Exeter Chiefs have “got on top” of the Covid-19 outbreak which forced them to cancel their second Champions Cup tie, says director of rugby Rob Baxter.
Chiefs had to forfeit their pool game with Toulouse due to positive tests running into double figures.
Exeter had a 28-0 loss registered against them, making the defence of their European title more difficult.
The club have since been testing players twice a week, double the amount specified by Premiership Rugby.
“We will have a pretty strong squad to pick from based both on players who have completed their isolation and guys who have now tested negative three times in a row,” Baxter told BBC Sport while looking ahead to his side’s Boxing Day game with Gloucester.
“It’s not going to be a group going into the Gloucester game who only passed tests on Monday. Whoever plays against Gloucester will have passed a test on Monday and on Thursday.
“We’re actually doubling up all our testing beyond the requirements by Premiership Rugby which has enabled us to get on top of the scenario very quickly and we are fully expecting zero positives tomorrow.”
A third of last week’s second round of Champions Cup fixtures were cancelled because of positive Covid-19 tests, while the Premiership has lost its first fixture of the season to positive tests with Leicester unable to field a side against Newcastle on Boxing Day.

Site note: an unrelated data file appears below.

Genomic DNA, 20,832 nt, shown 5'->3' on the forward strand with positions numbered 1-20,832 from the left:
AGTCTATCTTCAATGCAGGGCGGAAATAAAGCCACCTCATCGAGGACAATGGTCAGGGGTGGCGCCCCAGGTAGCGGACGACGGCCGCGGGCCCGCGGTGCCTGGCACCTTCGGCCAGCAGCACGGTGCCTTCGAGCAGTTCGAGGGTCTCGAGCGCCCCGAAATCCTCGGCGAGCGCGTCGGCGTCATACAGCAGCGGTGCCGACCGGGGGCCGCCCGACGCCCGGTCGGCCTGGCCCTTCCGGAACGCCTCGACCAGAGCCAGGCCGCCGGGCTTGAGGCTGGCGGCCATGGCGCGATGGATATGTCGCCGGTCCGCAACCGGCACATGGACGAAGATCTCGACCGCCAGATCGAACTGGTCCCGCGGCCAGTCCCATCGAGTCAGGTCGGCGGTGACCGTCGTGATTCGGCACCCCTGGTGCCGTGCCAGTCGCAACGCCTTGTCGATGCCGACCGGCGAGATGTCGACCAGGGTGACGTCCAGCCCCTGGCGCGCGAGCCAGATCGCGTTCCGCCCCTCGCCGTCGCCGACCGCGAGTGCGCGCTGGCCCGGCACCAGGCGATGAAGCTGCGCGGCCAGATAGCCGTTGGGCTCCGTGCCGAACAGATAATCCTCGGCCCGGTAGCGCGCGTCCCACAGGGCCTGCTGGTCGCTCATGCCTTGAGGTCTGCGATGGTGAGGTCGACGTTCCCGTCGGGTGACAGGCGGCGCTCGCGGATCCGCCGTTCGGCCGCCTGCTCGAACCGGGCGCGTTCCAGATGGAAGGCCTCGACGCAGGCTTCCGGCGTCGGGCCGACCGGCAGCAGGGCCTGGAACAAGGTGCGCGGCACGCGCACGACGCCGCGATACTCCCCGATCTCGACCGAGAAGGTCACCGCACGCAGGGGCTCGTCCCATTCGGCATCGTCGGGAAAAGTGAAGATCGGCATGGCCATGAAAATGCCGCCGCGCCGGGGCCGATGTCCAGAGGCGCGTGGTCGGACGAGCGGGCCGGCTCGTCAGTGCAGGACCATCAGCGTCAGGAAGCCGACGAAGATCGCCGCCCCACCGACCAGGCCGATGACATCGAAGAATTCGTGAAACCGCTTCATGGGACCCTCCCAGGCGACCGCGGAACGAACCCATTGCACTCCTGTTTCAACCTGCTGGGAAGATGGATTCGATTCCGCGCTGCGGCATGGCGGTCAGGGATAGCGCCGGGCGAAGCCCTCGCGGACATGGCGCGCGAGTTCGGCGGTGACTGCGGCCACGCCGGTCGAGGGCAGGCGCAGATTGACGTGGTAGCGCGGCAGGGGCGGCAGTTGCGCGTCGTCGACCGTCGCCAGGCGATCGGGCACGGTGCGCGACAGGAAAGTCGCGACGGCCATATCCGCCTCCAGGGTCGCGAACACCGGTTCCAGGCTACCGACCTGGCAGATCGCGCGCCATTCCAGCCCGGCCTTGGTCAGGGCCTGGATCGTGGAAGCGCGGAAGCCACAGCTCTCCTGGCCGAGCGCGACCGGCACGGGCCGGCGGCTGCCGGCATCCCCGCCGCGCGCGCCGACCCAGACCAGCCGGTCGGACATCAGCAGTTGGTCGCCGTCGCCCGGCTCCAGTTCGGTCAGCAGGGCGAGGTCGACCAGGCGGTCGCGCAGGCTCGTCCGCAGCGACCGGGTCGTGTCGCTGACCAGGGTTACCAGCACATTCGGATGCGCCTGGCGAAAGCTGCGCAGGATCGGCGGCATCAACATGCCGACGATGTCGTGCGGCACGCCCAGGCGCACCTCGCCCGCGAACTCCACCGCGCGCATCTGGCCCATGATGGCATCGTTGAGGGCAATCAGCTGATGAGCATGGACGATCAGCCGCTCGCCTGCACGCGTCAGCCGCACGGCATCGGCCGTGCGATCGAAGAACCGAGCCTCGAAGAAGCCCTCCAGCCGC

Domestic champions Exeter lead the Premiership having won all three of their matches with a try-scoring bonus point and averaged 36 points per game.
The Chiefs had recorded just a handful of positive coronavirus tests since the pandemic started in March prior to their recent outbreak.
“We’re comfortable with how we dealt with it, we spent a lot of time trying to look at how it potentially got into the camp and really the only explanation we can find is one or two players early in the week running into the Glasgow game potentially may have had it without being symptomatic,” added Baxter.
“Of course there is the outside chance it was picked up over the weekend from the Glasgow game. It’s kind of an impossible scenario for us to be on top of because of the large asymptomatic nature of it among young rugby players, so it’s really very difficult to assess how it actually gets in.
“It could come in through children, family members – it’s a very difficult scenario to try to put your finger on.”